Over in Free Society my blogmate Jacques Rousseau noted his energy was beginning to flag, and I’ve been feeling that too. Although I haven’t left the casino, I’ve been walking all over it between my room and the Conference Center, and the simple act of absorbing and thinking about so much information is exhausting. I’ll sleep well Monday night when I’m back in Georgia.
Saturday morning I got to the Conference Center just in time for breakfast, and had a nice chat with fellow late risers Shane P. Brady and Mark Patrick White.
At 11, Jessica Bluemke interviewed Rebecca Bradley, Beth Erickson, and I for the Friendly Atheist blog’s podcast. We talked about skeptical blogging and what motivates our skeptical writing. I think it went well, and I’ll post a link when it goes live.
Elizabeth Loftus spoke in the late morning. She spoke about memory, as always, and specifically about how poor ours are. She told us about the horrible case of Ronald Cotton, who was IDed for a rape he couldn’t have committed and spent years in prison for it. If Loftus’s ideas become better known and more widely accepted, it could mean the end of eyewitness testimony as valid evidence in a courtroom.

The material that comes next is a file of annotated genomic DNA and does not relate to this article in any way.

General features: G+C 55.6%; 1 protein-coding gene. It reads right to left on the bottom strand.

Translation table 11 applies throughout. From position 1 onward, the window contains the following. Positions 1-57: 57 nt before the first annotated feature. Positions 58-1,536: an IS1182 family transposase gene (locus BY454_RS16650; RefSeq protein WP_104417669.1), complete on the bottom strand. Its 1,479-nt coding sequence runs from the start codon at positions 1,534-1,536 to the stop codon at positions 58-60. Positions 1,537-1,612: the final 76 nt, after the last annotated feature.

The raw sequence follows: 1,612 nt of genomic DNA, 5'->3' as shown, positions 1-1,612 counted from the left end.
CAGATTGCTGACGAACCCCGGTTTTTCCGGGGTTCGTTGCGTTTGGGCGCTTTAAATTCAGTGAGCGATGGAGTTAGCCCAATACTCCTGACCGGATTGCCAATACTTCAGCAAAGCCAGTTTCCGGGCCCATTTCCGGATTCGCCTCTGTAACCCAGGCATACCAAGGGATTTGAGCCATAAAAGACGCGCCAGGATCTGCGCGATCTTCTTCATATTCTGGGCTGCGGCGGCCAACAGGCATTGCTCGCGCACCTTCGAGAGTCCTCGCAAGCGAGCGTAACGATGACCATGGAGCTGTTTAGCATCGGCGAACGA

The Saturday Evening Keynote was delivered by Bill Nye. It was great, as always, but I was disappointed that Bill seemed to have been helicoptered in: I never saw him before or after he spoke, all weekend. Most presenters feel more like part of the community of TAM.
After the day’s speakers (and again, you can get much more detail in my live-Tweets via @RedVelvetCakes, #TAM2014) I went to the presenters’ reception. We were entertained there by world-class closeup magician Jon Armstrong, who did things with a deck of cards that brought me close to believing in the paranormal.
After the reception I went on to the regular evening entertainment, which was another magic show called Dark Stories, introduced by Max Maven and starring Eugene Burger and Michael Carbonaro. It was very funny, and Carbonaro did things with a can of shaving cream that brought me close to believing in the paranormal.